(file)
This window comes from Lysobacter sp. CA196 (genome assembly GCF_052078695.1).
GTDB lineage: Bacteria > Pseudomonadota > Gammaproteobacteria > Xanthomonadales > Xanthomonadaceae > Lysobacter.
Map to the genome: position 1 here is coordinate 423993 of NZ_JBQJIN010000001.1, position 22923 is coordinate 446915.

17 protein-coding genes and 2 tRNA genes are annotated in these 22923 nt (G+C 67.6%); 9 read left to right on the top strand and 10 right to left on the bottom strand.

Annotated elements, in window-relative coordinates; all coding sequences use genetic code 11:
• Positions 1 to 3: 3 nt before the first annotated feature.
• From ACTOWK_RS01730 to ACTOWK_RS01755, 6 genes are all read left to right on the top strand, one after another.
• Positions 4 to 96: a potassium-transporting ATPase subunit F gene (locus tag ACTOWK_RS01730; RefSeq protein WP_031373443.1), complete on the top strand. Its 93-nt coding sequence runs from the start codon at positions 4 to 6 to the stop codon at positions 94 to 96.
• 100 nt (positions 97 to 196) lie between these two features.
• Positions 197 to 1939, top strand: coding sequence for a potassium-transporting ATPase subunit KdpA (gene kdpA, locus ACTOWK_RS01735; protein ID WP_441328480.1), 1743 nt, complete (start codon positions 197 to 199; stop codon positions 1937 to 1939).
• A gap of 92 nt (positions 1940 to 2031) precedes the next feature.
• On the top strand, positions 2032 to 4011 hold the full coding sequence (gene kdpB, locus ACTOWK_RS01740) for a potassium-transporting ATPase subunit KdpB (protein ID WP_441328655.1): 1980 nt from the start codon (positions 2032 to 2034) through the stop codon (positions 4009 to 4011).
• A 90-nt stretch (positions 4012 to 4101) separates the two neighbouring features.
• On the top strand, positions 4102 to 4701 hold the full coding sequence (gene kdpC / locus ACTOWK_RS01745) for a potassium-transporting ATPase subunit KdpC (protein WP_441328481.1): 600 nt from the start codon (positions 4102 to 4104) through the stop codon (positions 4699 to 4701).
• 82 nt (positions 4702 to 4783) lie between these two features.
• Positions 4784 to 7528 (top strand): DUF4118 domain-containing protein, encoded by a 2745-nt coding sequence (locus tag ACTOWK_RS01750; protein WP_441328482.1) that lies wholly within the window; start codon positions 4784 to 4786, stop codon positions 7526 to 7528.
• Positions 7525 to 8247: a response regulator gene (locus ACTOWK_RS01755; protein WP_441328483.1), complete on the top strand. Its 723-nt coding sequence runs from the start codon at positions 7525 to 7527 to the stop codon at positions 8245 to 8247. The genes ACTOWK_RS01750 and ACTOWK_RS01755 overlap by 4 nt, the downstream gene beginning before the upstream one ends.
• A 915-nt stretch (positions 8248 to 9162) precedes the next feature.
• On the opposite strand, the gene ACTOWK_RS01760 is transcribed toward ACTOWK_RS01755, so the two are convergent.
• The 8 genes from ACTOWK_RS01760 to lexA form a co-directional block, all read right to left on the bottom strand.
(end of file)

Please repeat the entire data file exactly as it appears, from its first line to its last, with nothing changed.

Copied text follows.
This window comes from Lysobacter sp. CA196 (genome assembly GCF_052078695.1).
GTDB lineage: Bacteria > Pseudomonadota > Gammaproteobacteria > Xanthomonadales > Xanthomonadaceae > Lysobacter.
Map to the genome: position 1 here is coordinate 423993 of NZ_JBQJIN010000001.1, position 22923 is coordinate 446915.

17 protein-coding genes and 2 tRNA genes are annotated in these 22923 nt (G+C 67.6%); 9 read left to right on the top strand and 10 right to left on the bottom strand.

Annotated elements, in window-relative coordinates; all coding sequences use genetic code 11:
• Positions 1 to 3: 3 nt before the first annotated feature.
• From ACTOWK_RS01730 to ACTOWK_RS01755, 6 genes are all read left to right on the top strand, one after another.
• Positions 4 to 96: a potassium-transporting ATPase subunit F gene (locus tag ACTOWK_RS01730; RefSeq protein WP_031373443.1), complete on the top strand. Its 93-nt coding sequence runs from the start codon at positions 4 to 6 to the stop codon at positions 94 to 96.
• 100 nt (positions 97 to 196) lie between these two features.
• Positions 197 to 1939, top strand: coding sequence for a potassium-transporting ATPase subunit KdpA (gene kdpA, locus ACTOWK_RS01735; protein ID WP_441328480.1), 1743 nt, complete (start codon positions 197 to 199; stop codon positions 1937 to 1939).
• A gap of 92 nt (positions 1940 to 2031) precedes the next feature.
• On the top strand, positions 2032 to 4011 hold the full coding sequence (gene kdpB, locus ACTOWK_RS01740) for a potassium-transporting ATPase subunit KdpB (protein ID WP_441328655.1): 1980 nt from the start codon (positions 2032 to 2034) through the stop codon (positions 4009 to 4011).
• A 90-nt stretch (positions 4012 to 4101) separates the two neighbouring features.
• On the top strand, positions 4102 to 4701 hold the full coding sequence (gene kdpC / locus ACTOWK_RS01745) for a potassium-transporting ATPase subunit KdpC (protein WP_441328481.1): 600 nt from the start codon (positions 4102 to 4104) through the stop codon (positions 4699 to 4701).
• 82 nt (positions 4702 to 4783) lie between these two features.
• Positions 4784 to 7528 (top strand): DUF4118 domain-containing protein, encoded by a 2745-nt coding sequence (locus tag ACTOWK_RS01750; protein WP_441328482.1) that lies wholly within the window; start codon positions 4784 to 4786, stop codon positions 7526 to 7528.
• Positions 7525 to 8247: a response regulator gene (locus ACTOWK_RS01755; protein WP_441328483.1), complete on the top strand. Its 723-nt coding sequence runs from the start codon at positions 7525 to 7527 to the stop codon at positions 8245 to 8247. The genes ACTOWK_RS01750 and ACTOWK_RS01755 overlap by 4 nt, the downstream gene beginning before the upstream one ends.
• A 915-nt stretch (positions 8248 to 9162) precedes the next feature.
• On the opposite strand, the gene ACTOWK_RS01760 is transcribed toward ACTOWK_RS01755, so the two are convergent.
• The 8 genes from ACTOWK_RS01760 to lexA form a co-directional block, all read right to left on the bottom strand.